Nelson convinced Hood otherwise, but a protracted debate between the army and naval commanders meant that Nelson did not receive permission to proceed until late March.
Nelson began to land guns from his ships and emplace them in the hills surrounding the town.
On 11 April the British squadron entered the harbour and opened fire, whilst Nelson took command of the land forces and commenced bombardment.
After 45 days, the town surrendered.
Nelson subsequently prepared for an assault onworking in company with Lieutenant-General.
British forces landed at Calvi on 19 June, and immediately began moving guns ashore to occupy the heights surrounding the town.
While Nelson directed a continuous bombardment of the enemy positions, Stuart's men began to advance.
On 12 July Nelson was at one of the forward batteries early in the morning when a shot struck one of the sandbags protecting the position, spraying stones and sand.
Nelson was struck by debris in his right eye and was forced to retire from the position, although his wound was soon bandaged and he returned to action.
By 18 July most of the enemy positions had been disabled, and that night Stuart, supported by Nelson, stormed the main defensive position and captured it.
Repositioning their guns, the British brought Calvi under constant bombardment, and the town surrendered on 10 August.
However, Nelson's right eye had been irreparably damaged and he eventually lost all sight in it.
Soon afterwards, Hood returned to England and was succeeded by Admiral as commander-in-chief in the Mediterranean.
Nelson put intoand while Agamemnon underwent repairs, met with other naval officers at the port and entertained a brief affair with a local woman, Adelaide Correglia.
Hotham arrived with the rest of the fleet in December; Nelson and Agamemnon sailed on a number of cruises with them in late 1794 and early 1795.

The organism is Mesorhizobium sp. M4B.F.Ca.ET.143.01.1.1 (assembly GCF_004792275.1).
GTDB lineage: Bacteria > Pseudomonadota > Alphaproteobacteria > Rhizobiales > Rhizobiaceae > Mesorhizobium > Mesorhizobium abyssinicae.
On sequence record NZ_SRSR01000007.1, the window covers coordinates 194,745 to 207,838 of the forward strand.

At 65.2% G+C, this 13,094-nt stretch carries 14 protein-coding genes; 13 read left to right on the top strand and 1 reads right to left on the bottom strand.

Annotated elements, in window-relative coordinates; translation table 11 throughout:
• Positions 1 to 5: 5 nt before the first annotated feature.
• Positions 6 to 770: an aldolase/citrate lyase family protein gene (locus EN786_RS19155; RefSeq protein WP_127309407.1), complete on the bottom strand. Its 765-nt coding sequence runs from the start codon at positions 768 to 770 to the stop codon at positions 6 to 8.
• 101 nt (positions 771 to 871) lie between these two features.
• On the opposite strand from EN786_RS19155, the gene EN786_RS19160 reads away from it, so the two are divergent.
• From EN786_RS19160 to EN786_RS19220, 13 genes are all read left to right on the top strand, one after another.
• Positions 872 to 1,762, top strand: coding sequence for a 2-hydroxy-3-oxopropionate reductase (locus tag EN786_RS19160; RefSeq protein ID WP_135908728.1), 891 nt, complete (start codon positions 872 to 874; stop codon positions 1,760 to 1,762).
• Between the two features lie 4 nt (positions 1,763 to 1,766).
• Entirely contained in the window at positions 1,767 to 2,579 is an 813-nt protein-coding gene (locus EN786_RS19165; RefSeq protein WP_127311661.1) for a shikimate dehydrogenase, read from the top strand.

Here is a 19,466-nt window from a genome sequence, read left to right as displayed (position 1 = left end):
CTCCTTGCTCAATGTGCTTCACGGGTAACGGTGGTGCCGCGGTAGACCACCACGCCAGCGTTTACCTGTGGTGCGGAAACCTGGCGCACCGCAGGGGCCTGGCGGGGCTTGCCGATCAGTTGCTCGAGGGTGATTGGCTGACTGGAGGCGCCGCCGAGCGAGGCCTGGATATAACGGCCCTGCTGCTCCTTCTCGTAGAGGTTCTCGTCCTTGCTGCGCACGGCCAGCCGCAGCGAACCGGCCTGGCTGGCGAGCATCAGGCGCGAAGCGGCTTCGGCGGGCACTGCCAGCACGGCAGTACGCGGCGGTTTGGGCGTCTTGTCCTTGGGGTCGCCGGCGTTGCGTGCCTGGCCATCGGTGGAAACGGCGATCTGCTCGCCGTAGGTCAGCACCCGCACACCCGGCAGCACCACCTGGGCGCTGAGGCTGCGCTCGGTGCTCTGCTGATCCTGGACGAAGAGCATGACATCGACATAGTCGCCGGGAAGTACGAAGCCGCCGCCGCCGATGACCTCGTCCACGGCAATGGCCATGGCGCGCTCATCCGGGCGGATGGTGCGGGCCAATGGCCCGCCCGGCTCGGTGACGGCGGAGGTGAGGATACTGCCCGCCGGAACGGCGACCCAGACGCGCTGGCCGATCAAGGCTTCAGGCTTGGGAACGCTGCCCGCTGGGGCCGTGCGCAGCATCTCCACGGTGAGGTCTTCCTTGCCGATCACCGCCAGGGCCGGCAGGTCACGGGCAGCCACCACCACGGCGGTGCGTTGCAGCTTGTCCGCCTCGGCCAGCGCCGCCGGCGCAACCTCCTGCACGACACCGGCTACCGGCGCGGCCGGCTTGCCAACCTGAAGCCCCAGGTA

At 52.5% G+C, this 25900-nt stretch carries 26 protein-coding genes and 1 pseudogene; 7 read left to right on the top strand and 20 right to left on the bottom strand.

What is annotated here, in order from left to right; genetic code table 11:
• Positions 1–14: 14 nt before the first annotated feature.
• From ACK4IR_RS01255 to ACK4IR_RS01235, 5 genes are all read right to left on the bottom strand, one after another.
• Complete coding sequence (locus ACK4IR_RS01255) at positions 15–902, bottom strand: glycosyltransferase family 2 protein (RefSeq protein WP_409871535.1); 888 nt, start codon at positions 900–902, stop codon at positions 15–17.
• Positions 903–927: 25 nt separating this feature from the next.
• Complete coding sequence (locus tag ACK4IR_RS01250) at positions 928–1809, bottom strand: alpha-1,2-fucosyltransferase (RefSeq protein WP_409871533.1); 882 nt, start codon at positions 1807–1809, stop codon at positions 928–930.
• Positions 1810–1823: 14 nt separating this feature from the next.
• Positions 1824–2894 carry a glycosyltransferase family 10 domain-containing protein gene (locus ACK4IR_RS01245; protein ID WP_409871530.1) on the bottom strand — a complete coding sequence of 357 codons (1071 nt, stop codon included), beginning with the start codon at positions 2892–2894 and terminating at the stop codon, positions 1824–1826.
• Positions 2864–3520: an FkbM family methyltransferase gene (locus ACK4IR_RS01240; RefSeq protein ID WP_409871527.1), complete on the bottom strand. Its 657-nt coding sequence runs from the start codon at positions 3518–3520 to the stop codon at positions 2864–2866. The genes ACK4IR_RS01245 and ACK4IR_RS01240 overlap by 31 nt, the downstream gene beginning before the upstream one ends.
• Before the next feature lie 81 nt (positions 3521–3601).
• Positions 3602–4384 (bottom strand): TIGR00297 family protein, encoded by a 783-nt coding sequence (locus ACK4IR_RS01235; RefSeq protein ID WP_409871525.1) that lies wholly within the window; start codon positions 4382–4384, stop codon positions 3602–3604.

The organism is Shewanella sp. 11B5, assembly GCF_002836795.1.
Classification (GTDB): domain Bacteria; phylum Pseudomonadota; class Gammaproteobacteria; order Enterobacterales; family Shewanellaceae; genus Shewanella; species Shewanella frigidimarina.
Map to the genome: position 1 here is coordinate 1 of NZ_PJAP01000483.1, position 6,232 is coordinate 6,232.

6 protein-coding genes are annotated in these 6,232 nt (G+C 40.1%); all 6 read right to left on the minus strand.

On 8 March, news reached Hotham that the French fleet was at sea and heading for Corsica.
He immediately set click to see more to intercept them, and Nelson eagerly anticipated his first fleet action.
The French were reluctant to engage and the two fleets shadowed each other throughout 12 March.
The following day two of the French ships collided, allowing Nelson to engage the much larger 84-gun for two and a half hours until the arrival of two French ships forced Nelson to veer away, having inflicted heavy casualties and considerable damage.
The fleets continued to shadow each other before making contact again, on 14 March, in the.
Nelson joined the other British ships in attacking the battered Ça Ira, now under tow from.
Heavily damaged, the two French ships were forced to surrender and Nelson took possession of Censeur.
Defeated at sea, the French abandoned their plan to invade Corsica and returned to port.
On 4 July Agamemnon sailed from St Fiorenzo with a small force of frigates and sloops, bound for Genoa.
On 6 July Nelson ran into the French fleet and found himself pursued by several much larger ships-of-the-line.
He retreated to St Fiorenzo, arriving just ahead of the pursuing French, who broke off as Nelson's signal guns alerted the British fleet in the harbour.
Hotham pursued the French to thebut failed to bring them to a decisive action.
A but to Nelson's dismay, he saw little action.
Nelson returned to operate out of Genoa, intercepting and inspecting merchantmen and cutting-out suspicious vessels in both enemy and neutral harbours.
Nelson formulated ambitious plans for amphibious landings and naval assaults to frustrate the progress of the French that was now advancing on Genoa, but could excite little interest in Hotham.
In November Hotham was replaced by but the situation in Italy was rapidly deteriorating: the French were raiding around Genoa and strong sentiment was rife within the city itself.
A large French assault at the end of November broke the allied lines, forcing a general retreat towards Genoa.
Nelson's forces were able to cover the withdrawing army and prevent them from being surrounded, but he had too few ships and men to materially alter the strategic situation, and the British were forced to withdraw from the Italian ports.
Nelson returned to Corsica on 30 November, angry and depressed at the British failure and questioning his future in the navy.